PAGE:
Origami Heaven

Origami Heaven is the website of paperfolding designer and author David Mitchell


A Flexagon Bibliography
Suggestions for additions to this bibliography are always welcome.

Martin Gardner - Hexaflexagons - chapter found in 'Mathematical Puzzles and Diversions' - Penguin books - also published in the USA as The Scientific American book of Mathematical Puzzles and Dversions - contains the story of the discovery of the hexaflexagon by Arthur Stone and details of how to make more complex hexaflexagons. It contains the fascinating sentence 'A complete mathematical theory of flexigation was worked out in 1940 by Tukey and Feynman'.

Martin Gardner - Tetraflexagons - chapter found in 'More Mathematical Puzzles and Diversions' - Penguin books - also published in the USA as The Second Scientific American book of Mathematical Puzzles and Dversions - contains details of how to construct the Tri-tetraflexagon and various slightly more complex forms. This chapter also contains details of the Flexatube puzzle (variously also Flexotube or Flexitube) and gives the Central Line solution.

Peter Hilton and Jean Pederson - Constructing Flexagons - chapter in the author's book Build Your own Polyhedra - Menlo Park: CA Addison-Wesley - 1994 - describes how to build and flex (in a very basic way) two silverflexagons which are described here as the 4-8=flexagon and the 8-8-flexagon.

Paul Jackson - Flexagons - British Origami Society - 38 pages - is a miscellany of material relating to flexagons and other flexagon-like forms such as rotating rings and hinged cubes etc. It contains a version of Arthur Stone's theory of hexaflexagons (probably indirectly based on the work of Sidney H Scott published by J S Madachy (see below) although no acknowledgement of this is given). The booklet also includes details of Robert E Neale's remarkable Cross Flexagon.

J S Madachy - Flexagons - chapter found in 'Mathematics on Vacation' - Scribners / Nelson 1968 - contains a simplification of Arthur Stone's theory of hexaflexagons developed by the British puzzlist Sidney H Scott.

T B McLean - V-Flexing the Hexahexaflexagon - article in American Mathematical Monthly 86, 457-466 - 1979 - describes how to use the V-flex technique to find new faces of the hexahexaflexagon and analyses the possibilities mathematically.

David Mitchell - Flexagons and Flexigation - Water Trade publications - 2002 but now available online on the Flexagons page of this site - is intended to provide a simple but sound introduction to flexagons and flexigation by looking at how to construct, flex, explore, map and vary the simplest of all flexagons, the Tri-Tetraflexagon (though it also provides detailed information about methods of mapping flexagons that can be applied to much more complex examples). This booklet sets out to entertain as well as inform and several puzzles and magical effects based on the tri-tetraflexagon and its variations are explained.

David Mitchell -The Magic of Flexagons - Tarquin Publications - ISBN 1-899618-28-7 - is a full-colour cut-out and glue-together book primarily aimed at older children and younger adults. The bulk of the book consists of vividly decorated templates for eleven different flexagons, which are structured to present a series of increasingly difficult manipulative challenges. This book also contains a template for the Flexatube puzzle and gives the Easy Street solution.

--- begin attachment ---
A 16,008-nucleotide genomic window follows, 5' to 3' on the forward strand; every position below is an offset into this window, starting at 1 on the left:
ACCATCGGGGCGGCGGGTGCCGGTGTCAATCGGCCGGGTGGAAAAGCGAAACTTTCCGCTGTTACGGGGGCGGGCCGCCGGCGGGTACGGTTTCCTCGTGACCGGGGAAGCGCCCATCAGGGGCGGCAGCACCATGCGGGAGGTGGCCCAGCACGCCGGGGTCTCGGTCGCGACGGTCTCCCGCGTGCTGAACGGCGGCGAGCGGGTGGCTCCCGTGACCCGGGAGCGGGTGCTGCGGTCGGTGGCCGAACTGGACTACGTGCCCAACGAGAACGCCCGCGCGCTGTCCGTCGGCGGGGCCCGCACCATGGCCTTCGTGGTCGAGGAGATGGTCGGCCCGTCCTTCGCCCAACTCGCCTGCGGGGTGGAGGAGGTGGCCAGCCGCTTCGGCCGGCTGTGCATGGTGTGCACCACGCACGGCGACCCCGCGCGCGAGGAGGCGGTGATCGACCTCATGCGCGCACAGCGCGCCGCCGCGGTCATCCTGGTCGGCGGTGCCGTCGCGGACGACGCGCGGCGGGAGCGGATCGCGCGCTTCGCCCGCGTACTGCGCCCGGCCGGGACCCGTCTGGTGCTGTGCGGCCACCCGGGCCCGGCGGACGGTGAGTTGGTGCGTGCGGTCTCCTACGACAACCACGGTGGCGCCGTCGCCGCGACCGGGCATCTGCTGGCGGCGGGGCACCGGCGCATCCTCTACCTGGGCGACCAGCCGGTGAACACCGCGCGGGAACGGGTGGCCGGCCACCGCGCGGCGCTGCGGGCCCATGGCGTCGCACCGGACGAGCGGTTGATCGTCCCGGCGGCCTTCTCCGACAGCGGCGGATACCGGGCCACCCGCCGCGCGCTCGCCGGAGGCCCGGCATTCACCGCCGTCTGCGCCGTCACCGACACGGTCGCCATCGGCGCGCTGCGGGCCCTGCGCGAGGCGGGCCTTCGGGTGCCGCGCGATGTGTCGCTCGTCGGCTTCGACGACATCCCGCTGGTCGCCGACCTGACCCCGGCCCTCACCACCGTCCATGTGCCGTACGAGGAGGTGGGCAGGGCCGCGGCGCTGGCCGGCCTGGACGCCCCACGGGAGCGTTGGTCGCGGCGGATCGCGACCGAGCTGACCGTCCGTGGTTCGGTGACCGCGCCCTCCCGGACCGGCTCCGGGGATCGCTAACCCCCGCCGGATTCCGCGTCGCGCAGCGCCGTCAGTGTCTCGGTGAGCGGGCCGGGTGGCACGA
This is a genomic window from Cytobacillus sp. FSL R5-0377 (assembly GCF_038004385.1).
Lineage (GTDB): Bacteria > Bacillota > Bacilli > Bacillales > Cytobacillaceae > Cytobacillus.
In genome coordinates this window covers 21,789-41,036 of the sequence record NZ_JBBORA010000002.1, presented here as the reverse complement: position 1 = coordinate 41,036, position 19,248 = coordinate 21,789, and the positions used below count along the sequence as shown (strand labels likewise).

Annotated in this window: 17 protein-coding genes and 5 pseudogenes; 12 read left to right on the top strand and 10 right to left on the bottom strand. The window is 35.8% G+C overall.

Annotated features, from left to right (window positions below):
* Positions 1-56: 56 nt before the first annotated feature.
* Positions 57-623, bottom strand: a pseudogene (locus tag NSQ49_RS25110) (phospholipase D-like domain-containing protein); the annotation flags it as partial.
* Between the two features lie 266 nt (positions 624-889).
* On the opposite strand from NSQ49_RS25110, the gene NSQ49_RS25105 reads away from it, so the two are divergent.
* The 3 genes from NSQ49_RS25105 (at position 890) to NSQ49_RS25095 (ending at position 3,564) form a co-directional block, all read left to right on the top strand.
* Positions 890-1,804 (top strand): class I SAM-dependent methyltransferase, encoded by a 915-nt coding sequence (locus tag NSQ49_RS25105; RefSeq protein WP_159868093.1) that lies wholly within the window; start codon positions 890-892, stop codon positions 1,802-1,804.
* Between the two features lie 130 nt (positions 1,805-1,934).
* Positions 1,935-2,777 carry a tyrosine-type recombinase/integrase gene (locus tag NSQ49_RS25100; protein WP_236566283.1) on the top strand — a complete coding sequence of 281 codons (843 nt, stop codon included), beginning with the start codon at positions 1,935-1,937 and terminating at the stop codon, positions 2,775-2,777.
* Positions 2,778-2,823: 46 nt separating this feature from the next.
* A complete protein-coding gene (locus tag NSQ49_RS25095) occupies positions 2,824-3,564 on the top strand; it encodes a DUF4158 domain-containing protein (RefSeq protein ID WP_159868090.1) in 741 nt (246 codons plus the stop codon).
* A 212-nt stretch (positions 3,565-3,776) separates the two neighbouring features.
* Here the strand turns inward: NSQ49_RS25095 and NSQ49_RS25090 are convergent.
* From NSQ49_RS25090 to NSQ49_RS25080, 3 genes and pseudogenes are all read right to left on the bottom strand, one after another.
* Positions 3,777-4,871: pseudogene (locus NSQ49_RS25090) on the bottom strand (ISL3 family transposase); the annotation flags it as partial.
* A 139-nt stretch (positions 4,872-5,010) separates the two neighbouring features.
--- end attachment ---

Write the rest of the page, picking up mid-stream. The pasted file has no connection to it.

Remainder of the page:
David Mitchell - Silverflexagons and the Flexatube - ISBN 9780953477487 - Water Trade publications - 2016 combines into one volume David Mitchell's previous series of leaflets on silverflexagons (published in 2002), material about the Flexatube puzzle and its many solutions previously published in the first edition Lesof his Paperfolding Puzzles in 1998 and additional material on compound Flexatubes. It contains detailed explanations and maps on how to access all the known states of the Zigzag Silverflexagon, the Woven Flexitube, the First Slit-Square Silverflexagon and it's non-twisted variants, and the Labyrinth Silverflexagon.

Robert E Neale - Self-Designing Tetraflexagons - article found in 'The Mathemagician and Pied Puzzler - a collection in tribute to Martin Gardner' - Edited by Elwyn Berkelkamp and Tom Rodgers - A R Peters - ISBN 1-56881-075-X - considers various ways in which non-twisted flexagons can be constructed from a square divided into a grid of sixteen smaller squares by cutting slits or holes in the centre and/or by removing squares from the corners etc.

C O Oakley and R J Wisner - Flexagons - article in American Mathematical Monthly 64, 143-154 - 1957 - is a mathematical discussion of and analysis of hexaflexagons.

Les Pook - Flexagons Inside Out - Cambridge University Press - 2003 - 169 pages - contains a detailed analysis aand nets for many of the hexaflexagon and tetraflexagon (somewhat mosleadingly called square flexagons here) families and an introduction to several other less well known types of flexagon such as convex polygon flexagons and star flexagons. This is quite a technical book and some understanding of flexagon mathematics is required to follow all its arguments.

Les Pook - Serious Fun with Flexagons - A Compendium and Guide - Springer - 2009 - 978-9048125029 - is an unfortunately very expensive, but excellent, follow up to, and in many ways updating of, the author's previous book, Flexagons Inside Out. It concentrates on edge ring flexagons made from polygons of various shapes frrom a solid mechanics linkage perspective and shows how silver flexagons and bronze flexagons relate to these designs.